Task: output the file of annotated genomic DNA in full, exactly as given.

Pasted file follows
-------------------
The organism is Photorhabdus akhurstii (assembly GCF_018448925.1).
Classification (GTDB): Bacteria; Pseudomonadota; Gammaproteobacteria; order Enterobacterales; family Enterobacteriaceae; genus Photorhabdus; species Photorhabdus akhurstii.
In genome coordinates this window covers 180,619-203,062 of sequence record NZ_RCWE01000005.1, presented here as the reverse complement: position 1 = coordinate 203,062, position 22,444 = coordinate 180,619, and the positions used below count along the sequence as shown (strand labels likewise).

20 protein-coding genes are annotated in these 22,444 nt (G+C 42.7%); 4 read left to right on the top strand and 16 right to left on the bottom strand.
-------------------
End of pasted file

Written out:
The organism is Photorhabdus akhurstii (assembly GCF_018448925.1).
Classification (GTDB): Bacteria; Pseudomonadota; Gammaproteobacteria; order Enterobacterales; family Enterobacteriaceae; genus Photorhabdus; species Photorhabdus akhurstii.
In genome coordinates this window covers 180,619-203,062 of sequence record NZ_RCWE01000005.1, presented here as the reverse complement: position 1 = coordinate 203,062, position 22,444 = coordinate 180,619, and the positions used below count along the sequence as shown (strand labels likewise).

20 protein-coding genes are annotated in these 22,444 nt (G+C 42.7%); 4 read left to right on the top strand and 16 right to left on the bottom strand.